By Tamsin Brown • 07 February 2022 • 13:29
A school in New York has taken the decision to ban Shakespeare’s famous “The Merchant of Venice” for being “antisemitic”, following a series of complaints from parents.
First, Aldous Huxley’s Brave New World was cancelled at Seattle University. Then, the University of Northampton declared George Orwell’s 1984 “an offensive and disturbing book”. Tennessee schools recently banned the Holocaust comic book Maus: A Survivor’s Tale. There are many more examples of the growing numbers of literary works that can be found on the United States’ “banned book lists”. Such books typically deal with issues of race, gender or diversity.
At the end of the 16th century, William Shakespeare published his play The Merchant of Venice. The plot revolves around the story of Bassiano, a Venetian nobleman who asks his friend, the merchant Antonio, for money so that he can continue his courtship with the rich heiress Portia. Antonio is short of money, however, and suggests that he borrow it from Shylock, a Jewish usurer who will lend him the sum on one condition: if he does not pay him back on time, he will have the right to take a pound of flesh from Antonio’s body.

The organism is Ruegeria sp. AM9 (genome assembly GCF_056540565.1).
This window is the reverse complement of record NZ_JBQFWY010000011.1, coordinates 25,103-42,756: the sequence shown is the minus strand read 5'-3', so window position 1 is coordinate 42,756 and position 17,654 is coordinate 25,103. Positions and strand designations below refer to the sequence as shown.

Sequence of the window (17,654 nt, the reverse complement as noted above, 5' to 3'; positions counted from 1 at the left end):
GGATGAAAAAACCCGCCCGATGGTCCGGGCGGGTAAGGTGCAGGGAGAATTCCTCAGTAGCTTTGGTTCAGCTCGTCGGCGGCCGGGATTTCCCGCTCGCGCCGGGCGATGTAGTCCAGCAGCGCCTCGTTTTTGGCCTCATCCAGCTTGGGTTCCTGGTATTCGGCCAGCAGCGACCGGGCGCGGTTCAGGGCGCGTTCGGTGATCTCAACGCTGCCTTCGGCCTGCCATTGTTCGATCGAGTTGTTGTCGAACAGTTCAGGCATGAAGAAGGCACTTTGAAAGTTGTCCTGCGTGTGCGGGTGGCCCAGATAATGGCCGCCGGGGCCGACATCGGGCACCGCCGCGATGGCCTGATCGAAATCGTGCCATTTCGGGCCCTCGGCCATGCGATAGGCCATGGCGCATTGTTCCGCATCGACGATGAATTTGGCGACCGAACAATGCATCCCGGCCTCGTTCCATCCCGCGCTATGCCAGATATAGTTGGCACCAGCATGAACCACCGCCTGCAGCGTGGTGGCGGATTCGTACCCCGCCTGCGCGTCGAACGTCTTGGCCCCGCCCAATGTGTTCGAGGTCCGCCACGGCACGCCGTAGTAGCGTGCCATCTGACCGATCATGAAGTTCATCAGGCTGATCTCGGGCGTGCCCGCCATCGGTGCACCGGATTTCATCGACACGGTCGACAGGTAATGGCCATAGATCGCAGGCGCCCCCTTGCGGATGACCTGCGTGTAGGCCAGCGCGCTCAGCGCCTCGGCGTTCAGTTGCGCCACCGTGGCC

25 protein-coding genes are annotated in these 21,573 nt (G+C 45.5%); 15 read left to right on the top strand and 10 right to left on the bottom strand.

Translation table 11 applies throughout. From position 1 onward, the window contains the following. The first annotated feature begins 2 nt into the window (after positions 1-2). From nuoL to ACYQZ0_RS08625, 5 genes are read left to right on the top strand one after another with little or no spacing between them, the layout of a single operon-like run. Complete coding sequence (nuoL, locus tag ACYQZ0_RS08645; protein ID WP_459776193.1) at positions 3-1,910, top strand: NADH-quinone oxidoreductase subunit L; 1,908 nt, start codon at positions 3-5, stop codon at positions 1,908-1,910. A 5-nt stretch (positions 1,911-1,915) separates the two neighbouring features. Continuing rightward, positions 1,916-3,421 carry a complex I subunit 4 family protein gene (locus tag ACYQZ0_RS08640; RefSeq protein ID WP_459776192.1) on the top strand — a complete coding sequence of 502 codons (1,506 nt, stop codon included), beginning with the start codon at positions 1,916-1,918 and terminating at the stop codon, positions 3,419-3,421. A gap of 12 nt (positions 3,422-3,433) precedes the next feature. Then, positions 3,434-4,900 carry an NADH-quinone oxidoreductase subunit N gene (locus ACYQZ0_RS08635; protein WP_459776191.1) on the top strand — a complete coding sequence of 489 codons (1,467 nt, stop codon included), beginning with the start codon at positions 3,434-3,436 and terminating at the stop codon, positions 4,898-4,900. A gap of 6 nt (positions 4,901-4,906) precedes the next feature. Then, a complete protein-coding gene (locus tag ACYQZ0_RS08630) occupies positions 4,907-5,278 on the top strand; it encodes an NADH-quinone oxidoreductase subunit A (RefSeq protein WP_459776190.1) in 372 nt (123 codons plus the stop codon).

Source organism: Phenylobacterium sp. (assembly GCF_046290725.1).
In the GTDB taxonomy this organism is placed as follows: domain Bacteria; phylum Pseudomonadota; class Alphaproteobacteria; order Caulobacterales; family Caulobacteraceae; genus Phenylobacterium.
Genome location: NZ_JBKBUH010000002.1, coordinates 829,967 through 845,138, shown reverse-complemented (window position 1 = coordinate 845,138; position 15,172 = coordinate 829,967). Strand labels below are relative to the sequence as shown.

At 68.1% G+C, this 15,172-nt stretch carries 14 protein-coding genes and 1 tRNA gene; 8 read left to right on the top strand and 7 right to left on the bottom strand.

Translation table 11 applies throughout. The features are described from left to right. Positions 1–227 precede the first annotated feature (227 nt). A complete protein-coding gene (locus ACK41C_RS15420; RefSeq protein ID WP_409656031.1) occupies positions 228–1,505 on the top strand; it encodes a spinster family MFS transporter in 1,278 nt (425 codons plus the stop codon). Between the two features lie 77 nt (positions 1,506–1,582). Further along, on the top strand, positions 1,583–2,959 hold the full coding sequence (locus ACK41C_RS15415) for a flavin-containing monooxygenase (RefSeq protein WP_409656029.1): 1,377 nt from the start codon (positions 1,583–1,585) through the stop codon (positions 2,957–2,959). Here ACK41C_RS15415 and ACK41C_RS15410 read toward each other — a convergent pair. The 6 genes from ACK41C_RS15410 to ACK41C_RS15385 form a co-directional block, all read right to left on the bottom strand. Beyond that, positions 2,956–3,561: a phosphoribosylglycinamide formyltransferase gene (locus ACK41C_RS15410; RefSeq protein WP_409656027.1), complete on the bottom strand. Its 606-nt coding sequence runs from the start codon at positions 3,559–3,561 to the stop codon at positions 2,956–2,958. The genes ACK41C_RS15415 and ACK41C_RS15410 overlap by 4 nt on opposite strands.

Despite the undeniable literary quality of the play, 75 Morton, a school in Manhattan, New York, has decided to cancel the performance that was to be given by seventh-grade students due to complaints from parents about “antisemitic messages” in the play. The pupils’ parents are concerned about “the way that anti-Semitism is shown in this play; if you don’t have a minimum of knowledge and context you can’t understand how bad and dangerous it is,” said one parent to The New York Post.
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Originally from London, Tamsin is based in Malaga and is a local reporter for the Euro Weekly News covering Spanish and international news.
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